The latest release candidate of the WSJT-X software incorporating FT-8 mode has been released (rc2), and it seems to have cured my power output problem. I worked several stations on 20, 17, and 15 meters this afternoon and everything looks ok — JT65, JT9, and FT8 all worked great.
The bands seem OK today … much better than the recent past. Hopefully I’ll be able to get on later this evening to see who’s about. It’s a dreary day outside with thunderstorms in the forecast so that might put a damper on later operations but hey … that’s ham radio, isn’t it?
73 de Dick N4BC
This was the weekend of the big storm … Hurricane Matthew … so I planned on hunkering down at home and doing some operating (if the power cooperated). Well, we didn’t lose power (except for a few momentary blips), but we did get a LOT of rain (10.5 inches at my QTH) and some pretty stiff winds (gusts up to 35 mph). There was a lot of flooding in the area and lots of downed trees. I’m just lucky that I never really lost my AC. Of course, I could have gone to qrp and battery power. I’m also lucky I didn’t get called in for work … that could have been nasty during the heavier part of the storm.
This weekend was the Pennsylvania QSO Party, and I spent a bit of time chasing PA stations. Lots of fun. I was mostly on 40 meters, but did operate a bit on 80 and 20 meters as well. I didn’t make a lot of contacts, but that was by choice. There were certainly a lot of stations to contact. Participation was high.
I also worked a lot of DX, mostly on JT65 and JT9. There was a lot of activity in the digital segments of the band as well. I still find it strangely satisfying to sit there for a minute with nothing happening and then the exchange is displayed. Magic!
I worked my one and only Delaware station EVER on 80 meter SSB, too. For some reason (other than the fact that there aren’t a lot of Delaware hams), I have never worked that state before. I was happy to finally fill out my WAS. To top that, he’s already confirmed the QSO by LOTW.
All in all, it was a fun, productive weekend, in spite of all the drama with the storm. It was a great weekend to be indoors!
73 de Dick N4BC
I finally got around to setting up WSJT-X and JT Alert on the new laptop, and found quite a bit of action. I worked 18 stations (mostly Europe and the US) in a couple of hours on 20 Meters. I seemed to have a lot more luck on JT-9 than on JT-65. Sort of like watching paint dry, but I did fill in a few missing digital Grid squares, prefixes, etc in the meantime.
QCWA Chapter 119 activated Fort Monroe National Monument recently, and although I couldn’t lend a hand with the operation due to a prior commitment, I did manage to work them on CW. I haven’t heard how they did number wise, but it was a beautiful day to be operating portable.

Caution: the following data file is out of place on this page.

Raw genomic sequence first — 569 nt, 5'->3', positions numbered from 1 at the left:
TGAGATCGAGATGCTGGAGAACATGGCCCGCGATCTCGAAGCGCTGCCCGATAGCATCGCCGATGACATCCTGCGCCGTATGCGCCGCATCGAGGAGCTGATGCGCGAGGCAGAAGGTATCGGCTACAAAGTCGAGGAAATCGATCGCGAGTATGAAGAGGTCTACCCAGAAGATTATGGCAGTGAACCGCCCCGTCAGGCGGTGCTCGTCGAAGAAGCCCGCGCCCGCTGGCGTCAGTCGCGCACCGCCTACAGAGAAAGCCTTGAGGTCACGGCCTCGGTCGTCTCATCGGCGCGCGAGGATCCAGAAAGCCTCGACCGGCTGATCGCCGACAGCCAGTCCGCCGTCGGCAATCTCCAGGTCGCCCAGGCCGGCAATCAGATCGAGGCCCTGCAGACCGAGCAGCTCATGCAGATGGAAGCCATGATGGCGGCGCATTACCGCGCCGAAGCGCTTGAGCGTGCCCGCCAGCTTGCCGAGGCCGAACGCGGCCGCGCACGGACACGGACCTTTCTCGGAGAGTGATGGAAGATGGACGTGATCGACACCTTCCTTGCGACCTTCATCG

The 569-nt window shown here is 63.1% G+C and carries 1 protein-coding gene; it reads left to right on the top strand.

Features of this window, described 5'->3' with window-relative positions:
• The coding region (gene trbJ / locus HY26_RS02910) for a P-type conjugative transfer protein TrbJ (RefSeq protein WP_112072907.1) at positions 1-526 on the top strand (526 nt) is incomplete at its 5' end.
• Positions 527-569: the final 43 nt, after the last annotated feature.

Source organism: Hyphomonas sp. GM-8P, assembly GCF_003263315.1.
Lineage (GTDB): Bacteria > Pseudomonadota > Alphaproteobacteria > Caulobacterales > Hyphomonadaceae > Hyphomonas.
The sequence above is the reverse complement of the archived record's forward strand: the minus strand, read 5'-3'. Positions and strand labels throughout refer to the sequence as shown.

We’ve found a site for W4MT, our 146.73 repeater. We lost our previous site and had been searching for a new location for quite a few months. In the interim, we’ve been having our Tuesday evening club net on the WN4HRT repeater.
Overall, the bands have not been the greatest, but the digital modes offer an opportunity to make contacts with lower power. I made those 18 contacts this evening using 10 watts to a vertical tied to the clothesline pole. Nothing sophisticated about that, folks! Where there’s a will, there’s a way. Don’t forget, CW was the original digital mode.
73 de Dick K4FTW
I seem to show up here apologizing for not posting in a while quite often. What is it they say? “Good intentions pave the highway to Hell” … or something like that. Anyway, I have been somewhat productive. I’ve been experimenting with a homemade magnetic loop antenna for QRP operation, and it looks promising. I am AMAZED at what I can hear and work with a 13-ft loop of wire at ground level on twenty meters. Sure, it’s obviously not as good as a beam at 75 feet, but I can get on the air and communicate with it.
I also finally gotten around to loading FLDigi onto the new laptop. I expected a lot more trouble, as I remembered that there were problems when I first started using it. I must say, WIndows 10 cooperated wonderfully. The setup seemed to go much easier, too. Maybe experience counts for something.
I’ve been lurking on 20 meters in the digital portion of the band (14.070+) and reading the mail. Just trying to get a feel for QSO content and so forth. The last time I really was serious about RTTY/PSK/DIgital/etc. was when I was operating as VQ9RB on Diego Garcia. Those were the good old days … hamming pretty much every night from the club station, and a great bunch of guys. Some now Silent Keys and others still very much alive and kicking. It was a good mix of people, too. Navy guys who were fluent in CW and Merchant seamen (mostly Radio Officers who, in those days, were REALLY CW ops). Satellite communications on ships was fairly new, and CW was still required. Me, I was one of the few there that did CW only for fun! For all the others, it was job-related.
I think the first time I ever did RTTY was when I was VQ9D or S79D in the Seychelles. I had a Commodore 64 computer with a plug-in module on the backside that generated the keying signal. Worked great.
Well, enough reminiscing. Look for me again around the digital frequencies. I’d be pleased to have a chat.
73 de Dick K4FTW
We had a few nice Spring days, but it seems like Summer has arrived about a month early. Temperatures and humidity here in coastal Virginia have been Summer-like already. I sure hope this is not a taste of an unbearable August.
Saturday, we had our annual Southeastern Virginia Ham picnic at Deer Park, in Newport News. It was a nice get together, with a chance to put faces to some of the calls I hear on the local repeaters. We had hamburgers and hot dogs with a few sides, and just generally relaxed and got to know each other a bit better.
Field Day is approaching, and once again our club, PARC, will do a joint venture with SPARK at the usual Hampton location. Things will be as usual, but I don’t think we are going to run a GOTA station this year. Last year we had zero luck with that. We are always looking forward to improving every year, and hopefully we can make a better CW showing this year.
I still haven’t had a chance to get an 80M antenna up in the air yet, but with the good weather, I’m going to have to get out into the yard and just do it. I’ve got the wire, 9:1 UN-UN, rope, coax, and slingshot, so the only thing holding me back is lack of motivation! I’m going to go out on a limb here (not literally!) and promise myself to GET THIS DONE!
I’ve recently started trying to make a contact or two at lunchtime from work, using the HB1B from the truck, but not a lot of luck so far. Yeah, I’ve gotten a couple of contacts, but with only a half-hour for lunch, it’s difficult to get some food into myself, get the rig connected and then dismantled, and not feel terribly rushed. Maybe it’ll get easier as I get more familiar with it.
73 de Dick K4FTW